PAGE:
Thursday, November 29, 2012

MassMedia: International Journalism: The CNN Effect & the Social Media Effect

In his book, Global Communication: Theories, Stakeholders, and Trends, Thomas McPhail defines the CNN effect as "the process by which the coverage of a foreign event by CNN causes that event to be a primary concern for its audience, which in turn forces the [U.S.] federal government to act."  See video clip.

One could add to this process how the  U.S. government may influence foreign governments/peoples through direct action (e.g., war) or through sanctions.

Does CNN still have this influence on foreign policy?  Any other news networks, U.S. or otherwise, have this influence?  Any other form of media now has this influence?  Think: Arab Spring (see first 2 minutes).  Think: Kony2012 (see short clip).  What role does social media play in shaping foreign policy?  How's that process work?

The "social media effect" is defined here as the process by which the coverage of an event on Facebook, Twitter, Youtube, etc. causes that event to be a primary concern for its audiences around the world, which in turn forces foreign governments to act, thus further influencing the event.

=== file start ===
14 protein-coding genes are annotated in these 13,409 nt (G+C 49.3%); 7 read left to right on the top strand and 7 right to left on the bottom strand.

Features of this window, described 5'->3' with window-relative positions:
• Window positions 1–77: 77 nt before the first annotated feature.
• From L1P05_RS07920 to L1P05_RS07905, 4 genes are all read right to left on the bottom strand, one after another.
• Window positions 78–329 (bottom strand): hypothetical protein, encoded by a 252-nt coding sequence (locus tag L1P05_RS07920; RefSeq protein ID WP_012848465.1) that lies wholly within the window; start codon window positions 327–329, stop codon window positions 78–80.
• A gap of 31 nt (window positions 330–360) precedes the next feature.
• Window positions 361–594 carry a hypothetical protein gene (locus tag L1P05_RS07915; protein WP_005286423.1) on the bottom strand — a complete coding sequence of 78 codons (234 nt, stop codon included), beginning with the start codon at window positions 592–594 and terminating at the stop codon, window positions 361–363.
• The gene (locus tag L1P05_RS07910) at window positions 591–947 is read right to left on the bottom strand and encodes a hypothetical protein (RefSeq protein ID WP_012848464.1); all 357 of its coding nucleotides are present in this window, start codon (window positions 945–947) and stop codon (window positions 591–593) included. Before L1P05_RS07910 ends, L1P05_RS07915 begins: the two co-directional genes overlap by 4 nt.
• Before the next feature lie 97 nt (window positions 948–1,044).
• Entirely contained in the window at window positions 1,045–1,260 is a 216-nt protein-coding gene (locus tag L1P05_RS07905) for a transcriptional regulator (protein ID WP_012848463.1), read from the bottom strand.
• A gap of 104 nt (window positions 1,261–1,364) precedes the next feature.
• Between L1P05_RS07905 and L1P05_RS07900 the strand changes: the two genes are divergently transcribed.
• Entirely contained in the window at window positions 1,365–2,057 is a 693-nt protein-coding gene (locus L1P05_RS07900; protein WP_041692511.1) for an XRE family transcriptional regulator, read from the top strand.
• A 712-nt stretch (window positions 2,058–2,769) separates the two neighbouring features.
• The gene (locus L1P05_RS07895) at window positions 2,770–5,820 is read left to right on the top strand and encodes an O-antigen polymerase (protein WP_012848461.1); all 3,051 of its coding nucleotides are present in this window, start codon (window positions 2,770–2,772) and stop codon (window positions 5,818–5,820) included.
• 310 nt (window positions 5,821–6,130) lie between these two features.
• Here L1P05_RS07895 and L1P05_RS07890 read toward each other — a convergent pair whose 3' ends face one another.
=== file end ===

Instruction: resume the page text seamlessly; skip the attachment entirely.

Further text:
See clip below for more the idea of social media effect.

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  1. The social media effect is becoming a popular topic all over the world. As long as there are social networks, this will always be a problem because people are continually posting things on these networks. We don't necessarily need the media to tell us what's going on.Someone will post a video or something on social media networks and it will quickly spead and eventually everyone would know what was going on.

  2. While that is true, I believe that people are becoming more skeptical about what they read and are beginning to look for credible sources for information.

  3. I agree with Cierra that social media is becoming (or has become) the dominant medium for establishing the relevance of events. But, this medium is hampered by the limitation of not providing detailed or objective coverage of these events.

  4. Although the attention bought to world events highlight what is of importance in shaping foreign policy, there still must be am in-depth investigation of those events before any determination on policy can be initiated.


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